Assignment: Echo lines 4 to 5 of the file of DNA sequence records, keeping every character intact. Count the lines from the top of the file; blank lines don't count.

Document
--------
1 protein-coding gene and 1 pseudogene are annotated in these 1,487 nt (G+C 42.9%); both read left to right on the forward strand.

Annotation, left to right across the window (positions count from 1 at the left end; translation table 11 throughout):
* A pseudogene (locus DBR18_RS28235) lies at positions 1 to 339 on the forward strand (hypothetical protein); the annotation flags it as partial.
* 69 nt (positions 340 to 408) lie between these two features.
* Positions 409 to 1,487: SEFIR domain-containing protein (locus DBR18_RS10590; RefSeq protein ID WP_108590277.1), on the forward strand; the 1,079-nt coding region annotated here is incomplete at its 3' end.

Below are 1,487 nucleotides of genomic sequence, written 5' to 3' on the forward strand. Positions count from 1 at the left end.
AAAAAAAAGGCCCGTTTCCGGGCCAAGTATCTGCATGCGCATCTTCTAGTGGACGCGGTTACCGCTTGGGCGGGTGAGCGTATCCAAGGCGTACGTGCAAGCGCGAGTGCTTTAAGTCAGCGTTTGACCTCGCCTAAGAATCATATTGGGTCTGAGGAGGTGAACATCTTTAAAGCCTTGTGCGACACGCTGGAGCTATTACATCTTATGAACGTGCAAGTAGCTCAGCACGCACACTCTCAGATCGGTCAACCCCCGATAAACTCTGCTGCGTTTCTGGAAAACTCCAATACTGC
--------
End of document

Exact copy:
* 69 nt (positions 340 to 408) lie between these two features.
* Positions 409 to 1,487: SEFIR domain-containing protein (locus DBR18_RS10590; RefSeq protein ID WP_108590277.1), on the forward strand; the 1,079-nt coding region annotated here is incomplete at its 3' end.